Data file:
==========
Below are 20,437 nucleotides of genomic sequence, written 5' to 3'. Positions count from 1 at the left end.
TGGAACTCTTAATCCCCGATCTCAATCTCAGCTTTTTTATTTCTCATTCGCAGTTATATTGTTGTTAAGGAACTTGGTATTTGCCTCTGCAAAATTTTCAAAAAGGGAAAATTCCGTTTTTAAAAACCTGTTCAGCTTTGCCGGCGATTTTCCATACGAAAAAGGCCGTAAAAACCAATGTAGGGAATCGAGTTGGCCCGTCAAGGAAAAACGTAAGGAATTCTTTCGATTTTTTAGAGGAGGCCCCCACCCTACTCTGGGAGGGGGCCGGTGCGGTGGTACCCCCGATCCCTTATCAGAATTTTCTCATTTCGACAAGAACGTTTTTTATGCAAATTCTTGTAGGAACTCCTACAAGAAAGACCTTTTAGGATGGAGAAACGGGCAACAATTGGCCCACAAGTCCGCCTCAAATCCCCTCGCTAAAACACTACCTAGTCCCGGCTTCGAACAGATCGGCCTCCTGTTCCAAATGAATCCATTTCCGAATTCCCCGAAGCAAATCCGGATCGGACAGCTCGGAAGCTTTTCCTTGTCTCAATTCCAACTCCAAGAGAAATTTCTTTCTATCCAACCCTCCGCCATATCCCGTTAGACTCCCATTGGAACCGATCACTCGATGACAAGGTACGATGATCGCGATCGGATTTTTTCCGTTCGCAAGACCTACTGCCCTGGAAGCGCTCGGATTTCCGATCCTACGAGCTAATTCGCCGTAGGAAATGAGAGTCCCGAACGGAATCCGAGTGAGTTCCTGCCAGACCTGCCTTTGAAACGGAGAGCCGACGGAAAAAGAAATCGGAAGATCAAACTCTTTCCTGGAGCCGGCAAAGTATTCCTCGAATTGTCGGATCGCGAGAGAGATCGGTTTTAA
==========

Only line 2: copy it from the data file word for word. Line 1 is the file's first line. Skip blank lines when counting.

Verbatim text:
TGGAACTCTTAATCCCCGATCTCAATCTCAGCTTTTTTATTTCTCATTCGCAGTTATATTGTTGTTAAGGAACTTGGTATTTGCCTCTGCAAAATTTTCAAAAAGGGAAAATTCCGTTTTTAAAAACCTGTTCAGCTTTGCCGGCGATTTTCCATACGAAAAAGGCCGTAAAAACCAATGTAGGGAATCGAGTTGGCCCGTCAAGGAAAAACGTAAGGAATTCTTTCGATTTTTTAGAGGAGGCCCCCACCCTACTCTGGGAGGGGGCCGGTGCGGTGGTACCCCCGATCCCTTATCAGAATTTTCTCATTTCGACAAGAACGTTTTTTATGCAAATTCTTGTAGGAACTCCTACAAGAAAGACCTTTTAGGATGGAGAAACGGGCAACAATTGGCCCACAAGTCCGCCTCAAATCCCCTCGCTAAAACACTACCTAGTCCCGGCTTCGAACAGATCGGCCTCCTGTTCCAAATGAATCCATTTCCGAATTCCCCGAAGCAAATCCGGATCGGACAGCTCGGAAGCTTTTCCTTGTCTCAATTCCAACTCCAAGAGAAATTTCTTTCTATCCAACCCTCCGCCATATCCCGTTAGACTCCCATTGGAACCGATCACTCGATGACAAGGTACGATGATCGCGATCGGATTTTTTCCGTTCGCAAGACCTACTGCCCTGGAAGCGCTCGGATTTCCGATCCTACGAGCTAATTCGCCGTAGGAAATGAGAGTCCCGAACGGAATCCGAGTGAGTTCCTGCCAGACCTGCCTTTGAAACGGAGAGCCGACGGAAAAAGAAATCGGAAGATCAAACTCTTTCCTGGAGCCGGCAAAGTATTCCTCGAATTGTCGGATCGCGAGAGAGATCGGTTTTAA